Apple’s bid to prevent the rest of the world from using the term “Appstore” may be about to hit a stumbling block, after U.S. District Judge Phyllis Hamilton revealed today that she will “probably” deny the Cupertino company exclusive access to the term.
Apple first coined the term “App Store” back in 2008 when it launched the service for downloading apps & games to iOS devices. Worried that customers might “confuse” its service with similar offerings from rivals, Apple doesn’t want anyone else to use the term — or anything similar.
Apple took aim at Amazon earlier this year when the Internet giant launched an “Appstore” of its own for Google Android powered devices, quickly filing a lawsuit to try and stop Amazon from using the Appstore name. However, it doesn’t look like Apple will find success in court on this occasion.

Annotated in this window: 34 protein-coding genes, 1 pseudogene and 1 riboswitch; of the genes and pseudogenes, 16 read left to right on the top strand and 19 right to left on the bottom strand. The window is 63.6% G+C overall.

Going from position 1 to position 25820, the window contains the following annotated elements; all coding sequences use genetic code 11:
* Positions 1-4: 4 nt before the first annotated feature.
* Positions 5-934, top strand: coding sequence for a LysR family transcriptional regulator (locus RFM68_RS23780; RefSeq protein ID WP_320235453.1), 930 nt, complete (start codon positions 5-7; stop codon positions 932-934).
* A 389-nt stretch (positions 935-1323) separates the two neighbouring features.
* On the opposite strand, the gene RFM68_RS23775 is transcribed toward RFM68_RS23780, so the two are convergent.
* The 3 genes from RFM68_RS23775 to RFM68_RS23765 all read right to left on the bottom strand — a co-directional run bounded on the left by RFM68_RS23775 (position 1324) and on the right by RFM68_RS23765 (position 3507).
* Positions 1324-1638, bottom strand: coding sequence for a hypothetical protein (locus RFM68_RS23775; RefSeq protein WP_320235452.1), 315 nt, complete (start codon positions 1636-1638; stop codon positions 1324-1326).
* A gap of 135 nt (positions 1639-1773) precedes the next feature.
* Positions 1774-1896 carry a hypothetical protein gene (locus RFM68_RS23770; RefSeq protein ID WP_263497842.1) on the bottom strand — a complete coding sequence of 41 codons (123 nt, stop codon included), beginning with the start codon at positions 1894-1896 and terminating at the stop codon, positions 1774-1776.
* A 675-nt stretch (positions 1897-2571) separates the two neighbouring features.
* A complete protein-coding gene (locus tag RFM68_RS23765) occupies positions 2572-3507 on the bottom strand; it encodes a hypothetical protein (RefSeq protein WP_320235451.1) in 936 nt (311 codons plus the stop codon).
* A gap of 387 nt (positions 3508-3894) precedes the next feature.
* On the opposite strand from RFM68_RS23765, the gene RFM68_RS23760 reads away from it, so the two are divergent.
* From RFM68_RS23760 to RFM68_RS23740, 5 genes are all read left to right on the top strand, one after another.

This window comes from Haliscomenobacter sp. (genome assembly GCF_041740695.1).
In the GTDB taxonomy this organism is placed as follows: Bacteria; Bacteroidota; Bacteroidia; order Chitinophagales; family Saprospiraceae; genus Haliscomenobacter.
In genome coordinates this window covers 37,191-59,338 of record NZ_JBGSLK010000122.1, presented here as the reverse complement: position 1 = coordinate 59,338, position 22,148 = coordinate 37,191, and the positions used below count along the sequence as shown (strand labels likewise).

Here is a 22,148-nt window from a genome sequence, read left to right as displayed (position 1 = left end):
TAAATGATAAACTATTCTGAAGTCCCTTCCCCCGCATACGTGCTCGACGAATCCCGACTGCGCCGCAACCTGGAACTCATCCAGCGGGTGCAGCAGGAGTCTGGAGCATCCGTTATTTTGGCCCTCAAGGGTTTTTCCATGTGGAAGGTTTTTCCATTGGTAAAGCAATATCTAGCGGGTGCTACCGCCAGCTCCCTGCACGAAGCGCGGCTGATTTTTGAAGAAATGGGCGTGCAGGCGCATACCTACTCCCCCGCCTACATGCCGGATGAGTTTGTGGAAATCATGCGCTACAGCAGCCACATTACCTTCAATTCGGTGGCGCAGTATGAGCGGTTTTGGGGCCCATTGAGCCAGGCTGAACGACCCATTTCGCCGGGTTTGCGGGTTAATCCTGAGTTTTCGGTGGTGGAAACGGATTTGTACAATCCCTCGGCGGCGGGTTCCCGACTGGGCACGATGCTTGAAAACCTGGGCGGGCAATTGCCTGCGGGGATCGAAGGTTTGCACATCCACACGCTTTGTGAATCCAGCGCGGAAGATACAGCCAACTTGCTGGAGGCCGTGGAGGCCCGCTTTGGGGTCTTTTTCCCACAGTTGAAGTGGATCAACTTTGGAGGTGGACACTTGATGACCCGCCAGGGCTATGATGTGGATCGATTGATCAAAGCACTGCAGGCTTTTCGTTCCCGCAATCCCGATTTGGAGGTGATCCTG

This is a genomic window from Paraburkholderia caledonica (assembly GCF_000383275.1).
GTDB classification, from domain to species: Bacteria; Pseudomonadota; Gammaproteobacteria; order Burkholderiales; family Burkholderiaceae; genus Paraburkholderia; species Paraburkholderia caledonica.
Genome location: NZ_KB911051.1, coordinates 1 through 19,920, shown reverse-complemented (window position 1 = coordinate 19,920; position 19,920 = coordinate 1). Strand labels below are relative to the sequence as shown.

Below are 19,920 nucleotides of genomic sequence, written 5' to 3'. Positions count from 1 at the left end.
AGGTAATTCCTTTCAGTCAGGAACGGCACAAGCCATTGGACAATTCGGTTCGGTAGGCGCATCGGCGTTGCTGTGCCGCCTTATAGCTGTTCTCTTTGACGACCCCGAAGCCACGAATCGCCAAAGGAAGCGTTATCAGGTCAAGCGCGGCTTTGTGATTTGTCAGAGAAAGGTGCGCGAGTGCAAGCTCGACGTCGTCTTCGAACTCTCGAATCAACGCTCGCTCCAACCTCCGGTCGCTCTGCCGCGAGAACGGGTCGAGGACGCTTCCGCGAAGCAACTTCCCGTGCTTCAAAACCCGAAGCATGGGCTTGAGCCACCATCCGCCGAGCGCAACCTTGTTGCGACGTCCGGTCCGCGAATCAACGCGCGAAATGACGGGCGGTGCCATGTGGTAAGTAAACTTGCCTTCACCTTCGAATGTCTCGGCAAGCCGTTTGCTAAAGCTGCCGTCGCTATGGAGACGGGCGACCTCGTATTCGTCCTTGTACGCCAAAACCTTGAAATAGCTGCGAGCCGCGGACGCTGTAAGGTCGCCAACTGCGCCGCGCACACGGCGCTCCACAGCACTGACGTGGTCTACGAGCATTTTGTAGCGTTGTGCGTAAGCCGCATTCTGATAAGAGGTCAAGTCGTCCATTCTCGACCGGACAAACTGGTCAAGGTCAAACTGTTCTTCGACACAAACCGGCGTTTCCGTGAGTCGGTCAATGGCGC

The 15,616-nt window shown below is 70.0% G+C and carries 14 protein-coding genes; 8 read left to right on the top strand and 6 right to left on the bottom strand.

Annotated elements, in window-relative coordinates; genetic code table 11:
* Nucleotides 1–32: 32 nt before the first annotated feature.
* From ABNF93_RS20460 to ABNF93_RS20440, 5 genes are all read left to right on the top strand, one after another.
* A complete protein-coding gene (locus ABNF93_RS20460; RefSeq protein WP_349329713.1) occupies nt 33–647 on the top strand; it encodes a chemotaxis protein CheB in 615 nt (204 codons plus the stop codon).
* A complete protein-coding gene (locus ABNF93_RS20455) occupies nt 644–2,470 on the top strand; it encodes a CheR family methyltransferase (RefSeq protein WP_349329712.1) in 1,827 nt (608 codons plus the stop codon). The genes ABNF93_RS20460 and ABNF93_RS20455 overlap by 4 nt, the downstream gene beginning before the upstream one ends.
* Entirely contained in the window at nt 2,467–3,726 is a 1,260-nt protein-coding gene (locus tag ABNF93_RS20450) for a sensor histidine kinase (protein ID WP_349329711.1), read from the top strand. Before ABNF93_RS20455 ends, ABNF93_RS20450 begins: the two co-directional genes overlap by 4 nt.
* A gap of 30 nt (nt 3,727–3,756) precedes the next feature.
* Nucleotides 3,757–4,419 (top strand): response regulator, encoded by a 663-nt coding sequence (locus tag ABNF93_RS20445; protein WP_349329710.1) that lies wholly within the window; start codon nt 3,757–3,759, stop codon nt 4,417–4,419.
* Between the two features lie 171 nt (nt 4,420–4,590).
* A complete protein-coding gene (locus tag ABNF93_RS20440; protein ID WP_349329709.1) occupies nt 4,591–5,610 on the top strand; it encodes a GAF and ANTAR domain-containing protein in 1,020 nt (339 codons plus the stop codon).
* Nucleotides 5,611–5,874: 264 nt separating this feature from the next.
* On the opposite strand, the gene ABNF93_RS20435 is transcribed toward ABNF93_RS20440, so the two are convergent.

U.S. District Judge Phyllis Hamilton said in an Oakland, California, court today that Apple’s difficulty to demonstrate “real evidence of actual confusion” among customers is a “stumbling block” for the company. Adding, “I’m troubled by the showing that you’ve made so far, but that where you’re not likely to prevail at this juncture.”
After the hearing, Hamilton said that she is “probably” going to deny the motion.
What do you think? Is “App Store” generic to the point of absurdity, or is Apple in the right here?